A group of kids walk into a coffee shop. “I’m buying today,” one of them tells her friends as she takes out her credit card.
It’s a scene that Suzanne Antonelli, a certified financial planner and wealth advisor at Antonelli Financial Advisors in Grosse Pointe, witnesses on a regular basis.
“I’ve seen it 100 times and I just cringe every time I see it,” she says. “‘It’s my treat today.’ Really it’s your parents’ treat. Money isn’t even real to them. By giving them that credit card, they don’t even understand.”
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Antonelli’s experience goes along with what seems to be a national trend. According to the latest T. Rowe Price survey, almost one in five parents are giving their 8- to 14-year-olds a credit card, The Penny Hoarder reports.
That number – 18 percent – is up from 11 percent in 2015 and four percent in 2012, meaning earlier access to credit cards is becoming increasingly common.
“Quite frankly, it scares me,” Antonelli says. “Giving them unlimited access to unlimited funds is telling them all the wrong things.”
The right age
The appropriate age to introduce a credit card may be different for every family, but a good rule of thumb is when the child will be out on his own and could need funds in an emergency.
“Typically I advise parents when your children are driving,” Antonelli suggests. “Any child who is going to be away from home or drives should have a credit card – with restrictions.”
Those restrictions are key. For example, you can set a daily limit on the credit card.
“My kids all had a credit card when they turned 16,” she says, but it didn’t come without strings. “They earned that credit card by going grocery shopping for me and buying what was on the list and starting to understand what things cost.”
Once you give your child a credit card, be prepared for some hiccups along the way. Teens may be surprised how quickly their lattes and lunches add up.
To help avoid problems, “don’t just blindly pay the bill,” Antonelli advises.
“They should see it,” she says. “There should be an accounting every month to see what they spent.”
A gradual start
“Kids should eventually have a credit card, but they should know how to responsibly use them,” she says.
That process began for Marshall’s daughter at age 13, when they went to the bank together to open her daughter a “high school checking account” where her weekly allowance would be sent.
“It’s essentially a checking account with a card attached,” she explains. “It is primarily a debit card, but has a credit card option.”
Her daughter has learned to check the account balance before making purchases.
“This also opens the door for the conversation about needs vs. wants,” Marshall says, noting that they haven’t yet utilized the credit option on the card. “We reviewed how the card works and what happens if there is an overdraft – in our situation, it’s a $34 overdraft fee each time it happens. So far, we haven’t had any fees.”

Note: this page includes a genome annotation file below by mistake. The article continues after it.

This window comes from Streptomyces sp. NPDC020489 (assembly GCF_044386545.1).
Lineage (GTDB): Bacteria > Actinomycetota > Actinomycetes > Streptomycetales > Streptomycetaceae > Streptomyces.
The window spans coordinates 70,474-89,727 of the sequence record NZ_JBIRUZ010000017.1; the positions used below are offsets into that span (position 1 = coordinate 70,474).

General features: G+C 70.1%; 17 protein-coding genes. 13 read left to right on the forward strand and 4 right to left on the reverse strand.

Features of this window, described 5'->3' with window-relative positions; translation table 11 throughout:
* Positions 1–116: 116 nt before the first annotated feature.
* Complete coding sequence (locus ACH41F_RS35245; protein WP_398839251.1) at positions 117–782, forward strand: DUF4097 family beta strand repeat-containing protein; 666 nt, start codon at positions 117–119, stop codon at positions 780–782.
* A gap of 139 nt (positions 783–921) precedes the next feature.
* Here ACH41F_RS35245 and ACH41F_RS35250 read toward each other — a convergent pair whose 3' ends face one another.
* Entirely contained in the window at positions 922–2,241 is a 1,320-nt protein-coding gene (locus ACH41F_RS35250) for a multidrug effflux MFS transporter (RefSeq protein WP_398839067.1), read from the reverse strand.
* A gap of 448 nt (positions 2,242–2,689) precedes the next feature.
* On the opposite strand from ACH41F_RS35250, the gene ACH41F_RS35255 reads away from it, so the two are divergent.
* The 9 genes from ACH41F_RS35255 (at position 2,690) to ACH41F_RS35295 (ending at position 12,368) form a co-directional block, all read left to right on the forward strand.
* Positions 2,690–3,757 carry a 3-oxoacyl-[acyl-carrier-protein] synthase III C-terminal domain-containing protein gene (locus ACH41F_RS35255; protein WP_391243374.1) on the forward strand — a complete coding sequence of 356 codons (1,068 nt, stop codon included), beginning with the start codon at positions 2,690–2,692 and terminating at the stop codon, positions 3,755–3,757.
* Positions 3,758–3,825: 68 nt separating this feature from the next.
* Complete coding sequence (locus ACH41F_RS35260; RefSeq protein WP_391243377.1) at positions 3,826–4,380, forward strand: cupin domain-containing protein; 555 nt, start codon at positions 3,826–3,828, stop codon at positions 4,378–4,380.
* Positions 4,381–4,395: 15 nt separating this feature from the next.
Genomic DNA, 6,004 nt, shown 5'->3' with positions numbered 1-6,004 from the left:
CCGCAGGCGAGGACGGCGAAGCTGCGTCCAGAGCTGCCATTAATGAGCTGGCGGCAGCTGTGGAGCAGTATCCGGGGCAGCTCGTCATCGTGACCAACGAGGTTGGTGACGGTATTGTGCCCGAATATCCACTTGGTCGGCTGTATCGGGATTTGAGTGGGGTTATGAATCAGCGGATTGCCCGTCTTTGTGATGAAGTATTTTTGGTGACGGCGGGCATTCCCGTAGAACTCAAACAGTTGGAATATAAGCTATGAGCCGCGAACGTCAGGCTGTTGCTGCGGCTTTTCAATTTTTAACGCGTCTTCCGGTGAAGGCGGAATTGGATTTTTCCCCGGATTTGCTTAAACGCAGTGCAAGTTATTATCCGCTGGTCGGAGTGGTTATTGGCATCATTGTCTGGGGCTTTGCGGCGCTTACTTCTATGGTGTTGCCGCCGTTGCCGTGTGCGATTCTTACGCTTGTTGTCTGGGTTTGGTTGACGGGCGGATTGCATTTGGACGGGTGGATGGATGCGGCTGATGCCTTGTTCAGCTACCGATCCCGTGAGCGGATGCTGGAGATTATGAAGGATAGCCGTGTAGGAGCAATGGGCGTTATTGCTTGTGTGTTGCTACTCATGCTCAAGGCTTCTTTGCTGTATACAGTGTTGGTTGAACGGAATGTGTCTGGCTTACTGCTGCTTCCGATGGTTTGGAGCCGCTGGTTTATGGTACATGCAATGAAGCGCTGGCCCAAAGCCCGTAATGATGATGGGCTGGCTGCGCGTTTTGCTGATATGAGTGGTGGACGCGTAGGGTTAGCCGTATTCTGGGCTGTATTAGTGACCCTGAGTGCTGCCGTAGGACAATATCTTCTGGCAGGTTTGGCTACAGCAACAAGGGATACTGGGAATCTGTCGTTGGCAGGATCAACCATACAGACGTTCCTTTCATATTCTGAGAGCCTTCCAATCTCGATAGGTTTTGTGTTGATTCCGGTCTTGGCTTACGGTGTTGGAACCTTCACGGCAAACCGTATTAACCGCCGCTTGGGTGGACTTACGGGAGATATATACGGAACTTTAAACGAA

As you prepare for the time when your child will have a credit card, make sure to have conversations as a family about using credit wisely.
“[Credit cards] are used for purchases that will be paid off over time, and hopefully we teach our kids to borrow money for things that appreciate in value,” Marshall says. “Don’t put ice cream, Starbucks and Chipotle on a credit card, if you can’t pay it off at the end of the month.”
Taking the plunge
When you’re ready to get your child a credit card, review how it works with your child – including going over interest charges, penalties and making payments.
“Start with a card with a low credit limit,” Marshall advises. “If he or she can handle that, then maybe the limit can be increased. Don’t be afraid to take the card away if they are irresponsible. Debt is toxic, and the sooner we teach our kids good habits, the better.”
Set up a time to review transactions with your child and encourage a discussion about whether purchases were “worth it” or not.
And beware of the college years and the credit card offers that often come rolling in all at once for teens.
“The credit card companies are eager for new customers, and often bombard students with new card offers,” which can lead to big problems fast, Marshall notes.
And, importantly, set a good example for your kids.
“Being a role model is one of our most important jobs as parents,” she emphasizes. “If we have good habits, we hope they learn them from us. Make sure you are using credit the right way in your life. It can be a good motivator to clean up your own act before you get them started.”
More money tips
Before the question of credit cards even comes up, help kids learn the value of money by giving them their allowance in cash and letting them spend it in person at a store, Antonelli recommends.
“I think kids need to have real money in their hands and see it go away,” she says, suggesting the longstanding “envelope system” using cash that has helped many families budget over the years. “You’ve got to let them see it go away.”
Many of her clients also help teach their kids or grandkids about the value of money by giving them a check for $50 or so as a gift and letting them choose where to donate it. “The kids are supposed to find their favorite charity to give to and then they have to explain why they chose that charity. Not only are they learning the value of money, they’re also learning the value of giving back. It has worked beautifully for a lot of my clients, and the grandkids have fun with it.”